• an example flow 1801 shows a user viewing a protected document on a web browser 702 where a security overlay is placed on top of the protected document creating a visual effect similar to a watermark.
  • This example assumes rights control policies Policy-RC-SO-1 and Policy-RC-SO-2 are deployed to a content access governor 706 .
  • a user logs in to a secured viewing server 703 using a web browser Mozilla Foundation Firefox®.
  • the secured viewing server queries an authentication server 704 to authenticate the user.
  • the user is a member of the Planning-Team group and the login is authenticated successfully.
  • the secured viewing server returns a list of documents in a Microsoft SharePoint® document repository 705 that is available to the user. If the user has access to a plurality of repositories, the secured viewing server may present a list of repositories and allow the user to select a repository from the list.
  • the user opens a protected document factory-plan-10.dxf from the list of documents (e.g., clicking on a hypertext link associated with the document).
  • the protected document may also be encrypted.
  • the web browser sends an open request to the secured viewing server in response to the user open action.
  • the secured viewing server receives an open request.
  • the secured viewing server collects information related to the open request and the information includes document repository hosting the protected document, file name, document classifications or discretionary policies (if any).
  • the secured viewing server queries the content access governor on the open request providing the information collected.
  • the content access governor selects a subset of policies from a plurality of policies in a local policy repository relevant to the open request, the user and the protected document.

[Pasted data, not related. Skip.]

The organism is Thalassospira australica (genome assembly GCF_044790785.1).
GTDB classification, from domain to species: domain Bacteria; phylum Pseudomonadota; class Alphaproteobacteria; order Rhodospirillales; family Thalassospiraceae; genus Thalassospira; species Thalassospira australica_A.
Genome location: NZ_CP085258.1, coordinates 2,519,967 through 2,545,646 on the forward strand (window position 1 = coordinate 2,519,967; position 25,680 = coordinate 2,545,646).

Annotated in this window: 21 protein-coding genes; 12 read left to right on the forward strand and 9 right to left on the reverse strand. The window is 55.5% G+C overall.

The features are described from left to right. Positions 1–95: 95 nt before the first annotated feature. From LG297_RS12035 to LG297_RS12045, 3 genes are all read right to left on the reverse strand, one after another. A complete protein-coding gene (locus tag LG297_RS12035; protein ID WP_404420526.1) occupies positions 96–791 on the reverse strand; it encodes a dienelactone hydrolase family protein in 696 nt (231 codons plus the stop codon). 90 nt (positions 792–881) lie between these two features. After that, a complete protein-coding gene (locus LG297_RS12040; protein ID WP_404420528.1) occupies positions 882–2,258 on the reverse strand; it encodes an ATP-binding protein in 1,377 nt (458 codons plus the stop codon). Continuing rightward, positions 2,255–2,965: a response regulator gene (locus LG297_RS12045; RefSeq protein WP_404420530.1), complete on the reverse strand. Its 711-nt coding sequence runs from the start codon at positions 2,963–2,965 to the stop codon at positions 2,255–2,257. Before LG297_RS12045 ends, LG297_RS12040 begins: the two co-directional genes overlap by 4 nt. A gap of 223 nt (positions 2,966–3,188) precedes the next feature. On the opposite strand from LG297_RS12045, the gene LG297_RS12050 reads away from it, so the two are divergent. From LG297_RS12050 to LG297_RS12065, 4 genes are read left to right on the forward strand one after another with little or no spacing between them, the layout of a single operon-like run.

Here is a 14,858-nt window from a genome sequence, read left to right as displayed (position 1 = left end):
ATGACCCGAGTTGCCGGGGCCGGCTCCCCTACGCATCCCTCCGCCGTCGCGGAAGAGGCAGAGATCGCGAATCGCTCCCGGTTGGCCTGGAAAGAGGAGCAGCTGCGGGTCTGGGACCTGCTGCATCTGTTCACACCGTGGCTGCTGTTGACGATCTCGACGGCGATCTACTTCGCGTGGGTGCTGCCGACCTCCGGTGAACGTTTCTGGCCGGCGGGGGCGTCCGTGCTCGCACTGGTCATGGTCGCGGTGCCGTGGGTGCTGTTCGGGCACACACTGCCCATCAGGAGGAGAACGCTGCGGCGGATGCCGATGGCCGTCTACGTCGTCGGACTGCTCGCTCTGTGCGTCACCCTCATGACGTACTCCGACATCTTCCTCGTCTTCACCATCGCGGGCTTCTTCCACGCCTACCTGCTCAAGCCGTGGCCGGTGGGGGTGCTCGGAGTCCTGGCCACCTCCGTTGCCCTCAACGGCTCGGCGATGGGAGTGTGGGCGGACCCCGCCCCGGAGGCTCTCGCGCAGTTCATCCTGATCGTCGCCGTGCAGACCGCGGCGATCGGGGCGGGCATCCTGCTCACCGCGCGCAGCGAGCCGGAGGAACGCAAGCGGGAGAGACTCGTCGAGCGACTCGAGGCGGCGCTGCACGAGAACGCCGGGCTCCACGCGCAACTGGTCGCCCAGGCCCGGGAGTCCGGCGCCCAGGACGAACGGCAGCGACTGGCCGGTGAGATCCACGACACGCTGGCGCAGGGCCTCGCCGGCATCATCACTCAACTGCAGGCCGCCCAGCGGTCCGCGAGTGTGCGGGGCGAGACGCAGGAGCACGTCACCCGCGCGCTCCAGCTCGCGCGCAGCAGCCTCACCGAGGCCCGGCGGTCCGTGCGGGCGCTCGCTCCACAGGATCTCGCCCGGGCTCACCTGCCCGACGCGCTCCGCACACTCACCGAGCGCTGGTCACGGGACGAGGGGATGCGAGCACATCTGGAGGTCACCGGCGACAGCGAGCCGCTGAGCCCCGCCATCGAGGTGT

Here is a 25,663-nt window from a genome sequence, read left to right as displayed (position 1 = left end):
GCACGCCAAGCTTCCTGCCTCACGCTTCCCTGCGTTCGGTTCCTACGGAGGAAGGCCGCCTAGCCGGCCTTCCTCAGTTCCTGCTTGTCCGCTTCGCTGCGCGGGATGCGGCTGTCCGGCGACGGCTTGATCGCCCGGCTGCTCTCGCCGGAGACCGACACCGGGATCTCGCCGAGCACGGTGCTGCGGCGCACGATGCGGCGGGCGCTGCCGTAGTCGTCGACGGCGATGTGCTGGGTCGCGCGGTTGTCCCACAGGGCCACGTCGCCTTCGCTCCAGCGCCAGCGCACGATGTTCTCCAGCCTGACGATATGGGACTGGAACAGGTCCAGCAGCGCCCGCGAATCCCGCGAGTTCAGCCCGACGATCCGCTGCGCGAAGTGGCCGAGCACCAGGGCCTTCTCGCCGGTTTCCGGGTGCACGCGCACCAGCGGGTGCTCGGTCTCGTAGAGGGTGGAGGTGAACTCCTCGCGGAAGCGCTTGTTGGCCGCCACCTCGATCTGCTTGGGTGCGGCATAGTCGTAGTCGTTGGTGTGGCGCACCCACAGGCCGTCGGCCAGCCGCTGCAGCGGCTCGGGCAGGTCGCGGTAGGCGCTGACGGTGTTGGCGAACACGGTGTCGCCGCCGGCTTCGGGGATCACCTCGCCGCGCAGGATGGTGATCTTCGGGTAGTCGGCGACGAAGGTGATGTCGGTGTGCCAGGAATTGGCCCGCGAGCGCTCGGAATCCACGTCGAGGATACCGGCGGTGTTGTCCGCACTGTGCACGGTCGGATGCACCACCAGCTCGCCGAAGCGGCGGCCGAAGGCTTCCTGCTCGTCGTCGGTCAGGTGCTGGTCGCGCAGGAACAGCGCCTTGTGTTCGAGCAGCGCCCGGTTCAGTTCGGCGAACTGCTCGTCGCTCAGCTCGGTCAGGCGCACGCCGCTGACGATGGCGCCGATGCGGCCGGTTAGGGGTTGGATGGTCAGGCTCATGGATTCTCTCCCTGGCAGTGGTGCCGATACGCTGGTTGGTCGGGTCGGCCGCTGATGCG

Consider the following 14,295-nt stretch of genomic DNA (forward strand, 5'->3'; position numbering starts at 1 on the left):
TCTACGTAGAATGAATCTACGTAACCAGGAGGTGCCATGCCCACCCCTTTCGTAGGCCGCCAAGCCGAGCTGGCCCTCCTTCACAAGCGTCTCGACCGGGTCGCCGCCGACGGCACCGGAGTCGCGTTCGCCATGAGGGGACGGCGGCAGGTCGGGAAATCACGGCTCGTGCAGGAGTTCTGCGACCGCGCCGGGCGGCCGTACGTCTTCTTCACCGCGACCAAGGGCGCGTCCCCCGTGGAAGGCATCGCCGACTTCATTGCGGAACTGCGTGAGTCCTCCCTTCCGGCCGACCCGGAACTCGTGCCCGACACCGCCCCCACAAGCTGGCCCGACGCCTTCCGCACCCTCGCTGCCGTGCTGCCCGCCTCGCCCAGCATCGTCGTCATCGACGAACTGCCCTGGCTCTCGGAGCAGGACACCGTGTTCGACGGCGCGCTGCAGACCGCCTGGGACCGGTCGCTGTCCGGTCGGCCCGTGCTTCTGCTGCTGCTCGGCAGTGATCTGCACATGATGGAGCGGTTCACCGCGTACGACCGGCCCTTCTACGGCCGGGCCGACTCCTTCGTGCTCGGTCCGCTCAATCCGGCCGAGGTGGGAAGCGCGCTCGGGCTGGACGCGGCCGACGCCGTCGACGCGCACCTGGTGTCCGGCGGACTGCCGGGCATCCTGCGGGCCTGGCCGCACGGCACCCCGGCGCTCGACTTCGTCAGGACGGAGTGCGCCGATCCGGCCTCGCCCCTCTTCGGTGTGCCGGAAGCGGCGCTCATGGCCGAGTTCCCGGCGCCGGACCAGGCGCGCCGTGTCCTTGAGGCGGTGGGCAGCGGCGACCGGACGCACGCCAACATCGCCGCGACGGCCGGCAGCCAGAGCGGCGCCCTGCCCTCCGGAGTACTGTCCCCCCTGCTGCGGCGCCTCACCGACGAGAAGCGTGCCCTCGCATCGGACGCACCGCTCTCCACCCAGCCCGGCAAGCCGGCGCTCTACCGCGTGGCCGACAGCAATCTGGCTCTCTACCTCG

• the plurality of policies in the local policy repository is distributed from a policy server 707 (i.e., centralized policies).
  • the content access governor evaluates the subset of policies to determine if the user is allowed to open the protected document.
  • the subset of policies includes a policy Policy-RC-SO-1, therefore the user is allowed to view the protected document and the evaluation produces a security overlay policy obligation.
  • the content access governor may evaluate additional discretionary policies stored in the protected document to determine if the user is allowed to open the protected document.
  • a policy engine evaluates only centralized policies to produce a policy decision. In another implementation, a policy engine evaluates only discretionary policies to produce a policy decision. Selecting and evaluating centralized policies are not required. In yet another implementation, a policy engine evaluates centralized and discretionary policies to produce a policy decision. If the user is allowed to open the protected document, processing continues in step 1808 (open request is allowed). If the user is not allowed to open the protected document, processing continues in step 1820 (open request is not allowed).
  • step 1808 the content access governor produces one or more rights granted to the user on the protected document and optional policy obligations.
  • the one or more rights granted do not include copy or print right according to rights control policy Policy-RC-SO-2.
  • step 1809 the content access governor returns a policy effect ALLOW, the one or more rights granted and optional policy obligations to the secured viewing server.
  • step 1810 the secured viewing server checks if the protected document is encrypted. If the protected document is encrypted, processing continues in step 1812 (decrypt protected document). If the protected document is not encrypted, processing continues in step 1815 (convert protected document).
  • the secured viewing server retrieves an encryption key identifier from the protected document.
  • the encryption key identifier uniquely identifies an encryption key in an information management system.
  • An encryption key identifier may be an integer, a string, an object, binary data, or others.